He’s been Dancing Man since one particularly meditative moment in 2007. Standing outside of Apple Barrel on Frenchmen Street, he was pondering what he wanted to achieve in his hometown, now that he was back. Four years prior, he had moved to Colorado, only to return after Katrina and aid in the rebuilding process. “I said to myself, ‘I did not come back to New Orleans to do anything I’ve ever done before. So I’m gonna do something I never done before.’ And I thought about it, I said, ‘I’ve never danced. I watched it, but I didn’t do it.’”
“So I went home from the Apple Barrel and thought, ‘This makes no sense. I’m not really dancing … what I’m doing is more athleticism, showing off. They say of New Orleans we’re a bunch of show-offs, so I wanted to show off a little. So they wouldn’t be wrong. I was showing off at the basketball court, the football field, even the rap battles in school, I was always showing off. But then, I added the 504. Because it made sense: If I’m gonna dance, I’m gonna dance New Orleans.”
That same year, Young founded his Heel2Toe program (which was changed in 2009 to Heal2Toe as a nod to dance’s healing capabilities). “I wanted to do something for the kids. That’s the reason I came back home, to show them there’s no place like home. My mom said a celebrity can write his or her own ticket. I saw Brad Pitt do that, after Katrina, building houses. So I wanted to write a ticket for New Orleans kids. ’Cause New Orleans kids, they don’t go on vacation—only evacuation. And that’s only if their parents can afford to evacuate. If you’re not here and this city is destroyed, quit whatever you’re doing and come back. And so I did just that.”
The program gave him access to the city’s kids, many of whom had never connected with dance. He began to connect the kids with their teachers, cafeteria workers, janitors and classmates to rebuild a sense of community for them. “I wanted them to feel like they could be inside of this celebration, inside of that second-line music, and make a bond,” he says. In 2008, he launched the BrassXcise initiative in Audubon Park, focusing on getting people of all ages outdoors and active. It’s an invaluable endeavor in a state that once ranked number one in national child-obesity rates. We’ve got people like Young to thank, at least in part, for Louisiana’s slump into the number-eight position.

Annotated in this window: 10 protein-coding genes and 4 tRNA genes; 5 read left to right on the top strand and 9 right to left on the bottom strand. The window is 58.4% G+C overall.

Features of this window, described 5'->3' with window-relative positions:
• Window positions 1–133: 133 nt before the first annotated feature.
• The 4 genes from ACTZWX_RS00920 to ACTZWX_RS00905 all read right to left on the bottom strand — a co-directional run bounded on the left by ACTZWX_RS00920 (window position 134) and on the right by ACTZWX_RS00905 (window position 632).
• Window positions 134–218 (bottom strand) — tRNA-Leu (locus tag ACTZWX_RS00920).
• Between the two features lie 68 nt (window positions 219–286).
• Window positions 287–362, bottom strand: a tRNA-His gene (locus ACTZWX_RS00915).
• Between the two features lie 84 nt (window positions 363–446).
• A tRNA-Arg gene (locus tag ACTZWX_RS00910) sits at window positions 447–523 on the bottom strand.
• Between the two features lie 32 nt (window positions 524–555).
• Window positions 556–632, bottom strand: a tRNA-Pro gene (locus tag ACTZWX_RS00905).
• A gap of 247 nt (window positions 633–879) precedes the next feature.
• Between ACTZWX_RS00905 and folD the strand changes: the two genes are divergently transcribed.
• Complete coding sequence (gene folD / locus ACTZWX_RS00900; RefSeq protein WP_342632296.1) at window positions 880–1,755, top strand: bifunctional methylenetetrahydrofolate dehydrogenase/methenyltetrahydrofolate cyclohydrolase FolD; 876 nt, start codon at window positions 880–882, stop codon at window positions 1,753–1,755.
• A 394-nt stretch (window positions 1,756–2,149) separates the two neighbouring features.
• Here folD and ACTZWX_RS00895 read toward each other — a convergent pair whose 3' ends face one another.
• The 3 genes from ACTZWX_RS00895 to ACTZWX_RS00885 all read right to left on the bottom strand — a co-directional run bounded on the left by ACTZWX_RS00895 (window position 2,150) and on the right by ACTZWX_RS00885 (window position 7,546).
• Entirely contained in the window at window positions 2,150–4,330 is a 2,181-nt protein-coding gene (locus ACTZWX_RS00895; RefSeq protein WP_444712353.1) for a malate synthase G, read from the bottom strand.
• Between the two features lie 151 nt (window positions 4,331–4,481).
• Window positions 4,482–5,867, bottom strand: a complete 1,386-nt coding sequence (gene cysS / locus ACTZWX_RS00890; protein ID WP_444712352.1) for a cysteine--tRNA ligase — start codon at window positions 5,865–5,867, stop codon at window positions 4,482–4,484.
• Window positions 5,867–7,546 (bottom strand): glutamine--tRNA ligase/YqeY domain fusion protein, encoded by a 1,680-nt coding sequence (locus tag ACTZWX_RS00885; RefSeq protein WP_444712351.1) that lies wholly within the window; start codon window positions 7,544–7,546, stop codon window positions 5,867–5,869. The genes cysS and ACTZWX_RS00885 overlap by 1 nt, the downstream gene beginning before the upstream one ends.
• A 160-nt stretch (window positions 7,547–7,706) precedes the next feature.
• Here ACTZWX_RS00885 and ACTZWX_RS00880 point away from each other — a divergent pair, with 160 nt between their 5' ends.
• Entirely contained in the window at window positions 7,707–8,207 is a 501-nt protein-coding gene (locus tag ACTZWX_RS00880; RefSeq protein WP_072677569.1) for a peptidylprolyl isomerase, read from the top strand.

Heal2Toe’s inaugural classroom introduction took place at Broadmoor School in 2009, when Young worked with a French immersion class. Eventually, the kids performed with him at French Quarter Festival. Shortly thereafter, he performed with the kids of the Freret Street Neighborhood Center, an engagement which brought him overseas a year later. At the Josephine Baker schools in Paris, he taught 300 kids the tenets of the Heal2Toe program: “to savor and respect what sometimes is taken for granted” through the understanding and performance of second-line culture.
One day in 2011, while teaching students at the Freret Center he met an autistic student named Felix. He was quiet and shy, and Young took an immediate liking to him. “I made him my little wild man. I called him up and told the class, ‘This is Felix. Felix is our wild man. That’s the chief’s biggest and strongest warrior. And the tribe takes care of its wild man.’ Those kids took care of him. He would get up and dance and the other kids would say ‘He can do whatever he likes—we’re not going to hit him. We know he’s right there.’” Felix and the rest of his class would go on to perform with Dancing Man at Satchmo Summerfest.